Saturday, October 17, 2009

Arab League and Siwa Oasis

So I was going to post this awhile ago, but didn't. oops. :)

Last week we got to visit the Arab League which was amazing. Except for the part where we all had to be dressed really professionally, which is uncomfortable, especially when you’re in Cairo and it’s super hot and you’re taking a taxi down town. Anyway, at the AL they took us into their big conference room and we got to take ridiculous pictures pretending we were AL delegates. I made a speech. J Too bad none of us look like we’re from the Middle East – oh well, we all felt important. Afterwards we went to one of their small conference rooms and talked with someone important whose name I can’t remember right now. It was a pretty fantastic discussion. We happened to be there the day they were opening a Gandhi exhibit, so we went to the end of the panel discussion related to that and the reception afterward. We got to wander around eating Indian food mixing with (mostly just looking really out of place) with really important people. It was pretty cool. The exhibit was interesting as well – it was basically a series of posters with pictures and quotes summarizing Gandhi’s life. It culminated by making a big deal about Gandhi’s anti-Israel statement. Like I said – interesting…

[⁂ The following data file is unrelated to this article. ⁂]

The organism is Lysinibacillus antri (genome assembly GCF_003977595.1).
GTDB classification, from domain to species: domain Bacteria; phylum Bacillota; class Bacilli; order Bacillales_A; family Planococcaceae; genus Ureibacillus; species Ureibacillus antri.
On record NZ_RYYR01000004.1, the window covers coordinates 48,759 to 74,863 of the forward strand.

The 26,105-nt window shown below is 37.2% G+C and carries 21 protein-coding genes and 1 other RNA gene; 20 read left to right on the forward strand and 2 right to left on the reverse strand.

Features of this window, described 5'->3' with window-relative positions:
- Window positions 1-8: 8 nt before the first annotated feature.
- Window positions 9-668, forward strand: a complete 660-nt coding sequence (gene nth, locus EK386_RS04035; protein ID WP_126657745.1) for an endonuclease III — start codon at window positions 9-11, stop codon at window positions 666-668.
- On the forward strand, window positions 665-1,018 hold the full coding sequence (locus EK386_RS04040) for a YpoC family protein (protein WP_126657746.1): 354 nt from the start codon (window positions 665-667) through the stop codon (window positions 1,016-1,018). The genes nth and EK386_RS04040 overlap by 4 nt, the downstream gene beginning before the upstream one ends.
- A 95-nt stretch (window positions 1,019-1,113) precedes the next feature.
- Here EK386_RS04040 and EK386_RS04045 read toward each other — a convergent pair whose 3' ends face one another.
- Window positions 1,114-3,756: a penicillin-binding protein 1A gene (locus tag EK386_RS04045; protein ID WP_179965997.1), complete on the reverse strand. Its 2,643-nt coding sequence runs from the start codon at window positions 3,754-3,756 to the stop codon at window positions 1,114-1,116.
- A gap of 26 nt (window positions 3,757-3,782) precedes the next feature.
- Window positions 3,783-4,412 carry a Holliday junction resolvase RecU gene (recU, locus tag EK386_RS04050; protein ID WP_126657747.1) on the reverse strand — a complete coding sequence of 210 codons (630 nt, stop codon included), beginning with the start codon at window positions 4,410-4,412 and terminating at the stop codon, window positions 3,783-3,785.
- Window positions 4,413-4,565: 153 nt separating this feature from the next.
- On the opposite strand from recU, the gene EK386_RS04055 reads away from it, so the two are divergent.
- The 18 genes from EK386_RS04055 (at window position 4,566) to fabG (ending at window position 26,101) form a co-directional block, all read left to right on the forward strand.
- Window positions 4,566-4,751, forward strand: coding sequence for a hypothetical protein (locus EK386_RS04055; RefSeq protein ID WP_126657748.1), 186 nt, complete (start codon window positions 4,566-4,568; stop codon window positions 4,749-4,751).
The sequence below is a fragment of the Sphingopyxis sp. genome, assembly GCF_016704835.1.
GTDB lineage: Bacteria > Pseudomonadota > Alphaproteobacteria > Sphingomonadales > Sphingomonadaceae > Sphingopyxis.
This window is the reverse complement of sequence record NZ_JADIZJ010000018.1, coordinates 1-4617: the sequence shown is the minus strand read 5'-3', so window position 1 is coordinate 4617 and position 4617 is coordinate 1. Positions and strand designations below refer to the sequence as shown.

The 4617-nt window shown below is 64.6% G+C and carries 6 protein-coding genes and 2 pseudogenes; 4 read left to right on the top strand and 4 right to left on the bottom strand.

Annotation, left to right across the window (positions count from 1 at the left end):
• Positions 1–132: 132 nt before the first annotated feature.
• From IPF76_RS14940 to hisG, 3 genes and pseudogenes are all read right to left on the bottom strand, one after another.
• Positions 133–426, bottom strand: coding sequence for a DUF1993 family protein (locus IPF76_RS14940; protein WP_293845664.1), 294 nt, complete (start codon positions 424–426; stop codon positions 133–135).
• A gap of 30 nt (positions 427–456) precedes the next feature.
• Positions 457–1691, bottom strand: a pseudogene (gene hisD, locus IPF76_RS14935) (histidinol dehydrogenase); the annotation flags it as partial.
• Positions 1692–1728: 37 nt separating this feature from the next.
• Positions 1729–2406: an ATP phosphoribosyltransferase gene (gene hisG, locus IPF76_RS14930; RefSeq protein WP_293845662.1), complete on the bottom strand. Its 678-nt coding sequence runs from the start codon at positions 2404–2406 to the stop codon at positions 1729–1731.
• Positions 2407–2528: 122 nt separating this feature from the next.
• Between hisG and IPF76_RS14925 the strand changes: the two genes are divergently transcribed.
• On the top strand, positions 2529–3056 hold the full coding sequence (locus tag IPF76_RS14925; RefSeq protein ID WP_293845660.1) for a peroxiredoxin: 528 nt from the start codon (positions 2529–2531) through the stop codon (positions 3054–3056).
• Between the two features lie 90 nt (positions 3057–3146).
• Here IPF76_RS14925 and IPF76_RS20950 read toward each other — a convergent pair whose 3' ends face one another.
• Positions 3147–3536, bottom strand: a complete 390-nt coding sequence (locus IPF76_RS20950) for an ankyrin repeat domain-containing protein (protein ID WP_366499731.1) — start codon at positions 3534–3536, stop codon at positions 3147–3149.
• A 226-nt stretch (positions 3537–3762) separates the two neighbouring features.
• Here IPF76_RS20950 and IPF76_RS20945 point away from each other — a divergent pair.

Last weekend we left Cairo for our Siwa Oasis. Siwa is technically in Egypt, but it has its own distinct culture – language and all. Jon has a Siwan friend, Ismayil, so the first day we were there we got to go hang out with his family. Siwan tea is incredibly sweet and strong; it was kind of like drinking syrup. Oh, and Siwan dates are abnormally good, just fyi. Women in Siwa are extremely sheltered, and basically have no rights. Ismayil told us that most girls are engaged by the time their 13, and get married at 16. The marriage is arranged between the man and the girl’s father, and even after she’s engaged the girl probably will only get to see her fiancĂ© once or twice a year for a minute or two. A women always has to have permission from a male family member in order to leave the house. If she does leave the house, she is fully covered. The few women we saw on the streets were sitting in donkey carts wearing a burka with an extra shawl over their head and shoulders for good measure. When we went to Ismayil’s house the MESP guys were of course not allowed to meet his mom, sisters, etc. So we just sat and talked with him for awhile, while he told us about Siwan culture. We then kicked all the guys out, and the girls got to actually talk to some Siwan women. Ismayil stayed to translate, which made the conversation difficult. We felt like they might not be answering questions fully because they had to say everything through Ismayil. When we asked if certain aspects of their culture were frustrating or difficult for them, they usually just responded by saying “it’s normal”. Even if we didn’t get the whole story it was still really interesting. They also gave us henna which was pretty awesome. Mine’s mostly gone now, but it was sweet while it lasted.